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Do children need a multivitamin?

Child multivitamins

Many parents try to make sure their child is eating a healthy diet, but sometimes that isn’t the case.

Most young children like to eat processed or convenience foods and aren’t big fans of green vegetables.

So how can you help ensure your child is getting all the vitamins and minerals they need?

One source parents can turn to for help can be multivitamins. But how do you know if your child really needs them?

Racquel Sanchez, MD, a pediatrician with Ascension Medical Group Via Christi on Carriage Parkway, says that the ideal way of making sure a child is getting the nutrients they need is through a balanced diet, but she knows that isn’t always possible.

Who needs them?

“Most children don’t really need a multivitamin, but some children are picky eaters, have poor eating habits and won’t eat the five or more servings of fruits and vegetables a day that they need for healthy growth,” Dr. Sanchez says. “For those children, parents might try a multivitamin.”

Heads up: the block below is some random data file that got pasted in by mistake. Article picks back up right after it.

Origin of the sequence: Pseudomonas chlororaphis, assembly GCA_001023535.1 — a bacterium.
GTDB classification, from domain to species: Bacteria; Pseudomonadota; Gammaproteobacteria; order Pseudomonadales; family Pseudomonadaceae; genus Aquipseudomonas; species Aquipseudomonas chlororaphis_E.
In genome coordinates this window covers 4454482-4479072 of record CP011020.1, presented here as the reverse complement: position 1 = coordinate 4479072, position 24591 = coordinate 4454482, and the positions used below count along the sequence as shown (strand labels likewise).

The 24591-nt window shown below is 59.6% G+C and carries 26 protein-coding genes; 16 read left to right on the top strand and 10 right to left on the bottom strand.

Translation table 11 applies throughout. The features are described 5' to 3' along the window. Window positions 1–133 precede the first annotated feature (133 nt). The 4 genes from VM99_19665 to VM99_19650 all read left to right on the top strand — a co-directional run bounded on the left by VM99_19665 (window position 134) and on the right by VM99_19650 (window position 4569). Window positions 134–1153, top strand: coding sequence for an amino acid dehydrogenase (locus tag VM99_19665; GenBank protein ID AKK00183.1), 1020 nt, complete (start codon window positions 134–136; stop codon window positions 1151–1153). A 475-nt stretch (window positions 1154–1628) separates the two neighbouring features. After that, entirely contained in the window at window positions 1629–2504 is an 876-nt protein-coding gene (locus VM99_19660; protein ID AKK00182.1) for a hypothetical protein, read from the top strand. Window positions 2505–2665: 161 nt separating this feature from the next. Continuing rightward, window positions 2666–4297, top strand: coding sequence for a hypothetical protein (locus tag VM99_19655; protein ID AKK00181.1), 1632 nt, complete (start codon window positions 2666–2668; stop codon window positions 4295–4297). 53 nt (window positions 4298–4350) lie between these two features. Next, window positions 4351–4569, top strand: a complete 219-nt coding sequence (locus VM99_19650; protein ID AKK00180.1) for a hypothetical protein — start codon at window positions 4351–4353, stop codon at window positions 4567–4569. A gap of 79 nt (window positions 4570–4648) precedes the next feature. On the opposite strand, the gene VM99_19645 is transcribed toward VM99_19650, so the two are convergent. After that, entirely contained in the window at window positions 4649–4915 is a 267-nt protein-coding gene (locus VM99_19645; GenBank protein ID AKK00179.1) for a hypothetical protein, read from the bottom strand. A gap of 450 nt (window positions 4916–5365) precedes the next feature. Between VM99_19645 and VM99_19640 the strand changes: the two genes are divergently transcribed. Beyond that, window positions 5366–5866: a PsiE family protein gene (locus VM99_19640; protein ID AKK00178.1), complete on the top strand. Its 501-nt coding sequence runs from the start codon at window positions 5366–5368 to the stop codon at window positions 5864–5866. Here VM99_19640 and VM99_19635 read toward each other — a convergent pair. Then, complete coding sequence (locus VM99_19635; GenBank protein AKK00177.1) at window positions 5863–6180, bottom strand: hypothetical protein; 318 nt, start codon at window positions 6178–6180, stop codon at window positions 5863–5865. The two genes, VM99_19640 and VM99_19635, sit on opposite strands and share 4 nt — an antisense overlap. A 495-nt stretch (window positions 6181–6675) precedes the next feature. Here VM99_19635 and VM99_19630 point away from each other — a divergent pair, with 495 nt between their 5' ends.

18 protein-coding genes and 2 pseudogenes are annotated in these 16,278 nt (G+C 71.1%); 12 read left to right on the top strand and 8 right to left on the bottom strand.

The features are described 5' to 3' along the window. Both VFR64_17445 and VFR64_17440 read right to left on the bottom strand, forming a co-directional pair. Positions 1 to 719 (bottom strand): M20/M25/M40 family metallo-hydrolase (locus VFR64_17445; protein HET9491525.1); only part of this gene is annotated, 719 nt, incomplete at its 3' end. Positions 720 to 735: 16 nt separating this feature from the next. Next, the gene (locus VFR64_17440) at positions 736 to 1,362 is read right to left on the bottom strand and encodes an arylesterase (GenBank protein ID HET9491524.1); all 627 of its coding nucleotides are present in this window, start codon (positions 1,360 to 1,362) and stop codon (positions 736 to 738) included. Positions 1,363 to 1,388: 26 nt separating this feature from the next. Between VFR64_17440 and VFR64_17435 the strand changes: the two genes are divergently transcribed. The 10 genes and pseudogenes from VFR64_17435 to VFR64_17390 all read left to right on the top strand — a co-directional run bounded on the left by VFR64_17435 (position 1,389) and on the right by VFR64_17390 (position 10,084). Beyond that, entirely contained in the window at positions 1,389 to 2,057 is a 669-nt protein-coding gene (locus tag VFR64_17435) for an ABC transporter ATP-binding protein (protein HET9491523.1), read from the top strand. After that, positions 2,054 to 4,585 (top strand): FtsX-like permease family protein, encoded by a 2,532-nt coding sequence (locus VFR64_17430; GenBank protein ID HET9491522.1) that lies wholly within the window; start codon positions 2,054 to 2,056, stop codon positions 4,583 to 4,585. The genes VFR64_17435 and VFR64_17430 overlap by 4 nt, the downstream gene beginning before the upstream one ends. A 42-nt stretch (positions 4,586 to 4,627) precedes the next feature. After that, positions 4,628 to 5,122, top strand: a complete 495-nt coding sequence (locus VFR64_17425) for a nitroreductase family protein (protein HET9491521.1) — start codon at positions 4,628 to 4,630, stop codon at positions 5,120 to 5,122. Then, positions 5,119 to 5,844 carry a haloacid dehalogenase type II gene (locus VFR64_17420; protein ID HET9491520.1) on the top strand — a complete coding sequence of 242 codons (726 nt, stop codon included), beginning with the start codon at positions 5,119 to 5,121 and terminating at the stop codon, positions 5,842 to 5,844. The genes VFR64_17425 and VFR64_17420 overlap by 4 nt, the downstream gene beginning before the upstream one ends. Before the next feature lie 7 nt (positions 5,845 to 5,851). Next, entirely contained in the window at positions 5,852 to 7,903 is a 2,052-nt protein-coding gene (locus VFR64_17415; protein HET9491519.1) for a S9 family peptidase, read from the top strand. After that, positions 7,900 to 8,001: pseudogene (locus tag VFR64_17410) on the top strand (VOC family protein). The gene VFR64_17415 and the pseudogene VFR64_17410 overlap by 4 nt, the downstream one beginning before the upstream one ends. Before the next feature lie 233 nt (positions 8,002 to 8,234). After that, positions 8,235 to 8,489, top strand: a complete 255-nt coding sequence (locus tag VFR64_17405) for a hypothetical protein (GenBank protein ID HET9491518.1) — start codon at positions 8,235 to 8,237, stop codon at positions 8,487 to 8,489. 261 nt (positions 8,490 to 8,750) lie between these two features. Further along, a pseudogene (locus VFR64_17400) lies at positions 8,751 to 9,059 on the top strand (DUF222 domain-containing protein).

There are some special cases where a multivitamin is actually recommended for young children:

  • If the child eats a vegetarian or a vegan diet; the child might need extra vitamins such as B12 and Vitamin C, and calcium.
  • In breastfed infants; vitamin D is low in breast milk so an infant may need a supplement.

Which one to choose?

As there are so many types of vitamins to choose from, Dr. Sanchez says her best advice is to make sure all the necessary nutrients are contained in the multivitamin.

“Most gummy vitamins do not contain iron,” she says. “So if your child is having difficulty with eating iron rich foods, I would recommend parents try the pill form of multivitamins, which typically do contain iron.”

A warning

Dr. Sanchez says it’s also important for parents to teach children that vitamins aren’t candy, despite their taste and appearance. Ingesting too many can lead to overdose of the vitamins and minerals, which can be life threatening especially with iron. Make sure to keep them up and out of reach so children can’t get to them. Explain to the child that the vitamins are medication and need to be treated as such.